LifeActiv armband. The entire mount slides out to disconnect from the armband, but it requires some effort, and it's easy to accidentally pull the phone out of the silicone bands if you don't grab it just right. Additionally, the mount holds the phone farther away from your arm than other systems. This causes the phone to jiggle around more. Fortunately, this band can fit various device sizes with no need to permanently attach a mounting piece to your device. If you're looking for a decent and more affordable alternative to the LifeActiv armband, this band is a good option.
The E-tronic Edge Armband Sleeve is unique among its contenders. It consists of a one-piece lycra sleeve with a zippered pouch. This design has many advantages, such as comfortable straps, no pressure points, a key or card pocket, and a zippered pouch that can fit most phone sizes. If you nail the sizing, the whole sleeve stays put nicely at the base of your elbow.
The zippered pouch keeps your device secure, but it isn't easy to unzip while it's on your arm. More often than not, pulling the zipper tab just ends up pulling the sleeve up or down your arm without opening the pouch. This armband can also be difficult to put on over a long-sleeved shirt or a jacket. Forget about accessing your phone or messing with your apps while wearing this armband, but if you're a smartwatch owner who pairs their device with some wireless headphones, this unique sleeve may be the most comfortable choice.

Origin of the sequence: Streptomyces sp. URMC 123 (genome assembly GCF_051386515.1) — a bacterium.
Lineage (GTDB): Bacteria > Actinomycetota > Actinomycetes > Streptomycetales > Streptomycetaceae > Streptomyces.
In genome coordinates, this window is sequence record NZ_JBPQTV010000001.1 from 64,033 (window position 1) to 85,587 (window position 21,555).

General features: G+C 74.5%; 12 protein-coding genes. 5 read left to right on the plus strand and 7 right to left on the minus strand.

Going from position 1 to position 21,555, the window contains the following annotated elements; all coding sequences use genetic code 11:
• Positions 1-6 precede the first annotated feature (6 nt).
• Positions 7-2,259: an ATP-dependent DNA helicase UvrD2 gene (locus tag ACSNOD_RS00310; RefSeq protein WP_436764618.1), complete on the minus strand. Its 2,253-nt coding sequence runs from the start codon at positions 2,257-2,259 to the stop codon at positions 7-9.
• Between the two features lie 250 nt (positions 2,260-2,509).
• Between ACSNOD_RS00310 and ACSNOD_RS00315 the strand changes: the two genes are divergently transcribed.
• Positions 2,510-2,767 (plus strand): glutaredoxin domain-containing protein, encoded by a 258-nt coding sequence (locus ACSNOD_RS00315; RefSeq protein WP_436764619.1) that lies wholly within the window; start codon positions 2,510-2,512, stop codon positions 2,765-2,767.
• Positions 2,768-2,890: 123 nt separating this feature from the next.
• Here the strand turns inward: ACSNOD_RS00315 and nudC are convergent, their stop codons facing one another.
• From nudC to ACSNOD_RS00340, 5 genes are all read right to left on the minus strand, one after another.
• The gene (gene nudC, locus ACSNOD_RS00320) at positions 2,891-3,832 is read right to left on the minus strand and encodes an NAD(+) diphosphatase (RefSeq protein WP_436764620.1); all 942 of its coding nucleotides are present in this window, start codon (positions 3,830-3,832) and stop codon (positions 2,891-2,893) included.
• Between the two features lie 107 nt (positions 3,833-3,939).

Why You Should Trust Us
This review comes to you from lifelong runners Matt Bento and Hannah Hall. Both are seasoned gear testers who are very critical of their equipment. From backcountry slogs to urban marathons, these two have enough miles under their feet to know how much a comfortable armband can enhance a run. Matt likes to curate long playlists to stay focused as the miles go by, while Hannah likes to adjust the music on her phone mid-run, blasting the right tunes to charge the next hill, or check her GPS app to monitor her progress. Their diverse preferences and needs provide for a complete and comprehensive assessment of the top cell phone armbands.
We did the majority of the testing by strapping these armbands on and hitting the local trails and neighborhood streets. We also wore the armbands while performing various exercises like pushups, pullups, and burpees. We paid special attention to how comfortable each model felt on our arms, how easy it is to view our phone's screen and use apps while the armband is strapped on, and how much movement or wiggle we felt while we ran. We conducted our tests with three different phones of varying sizes.
Analysis and Test Results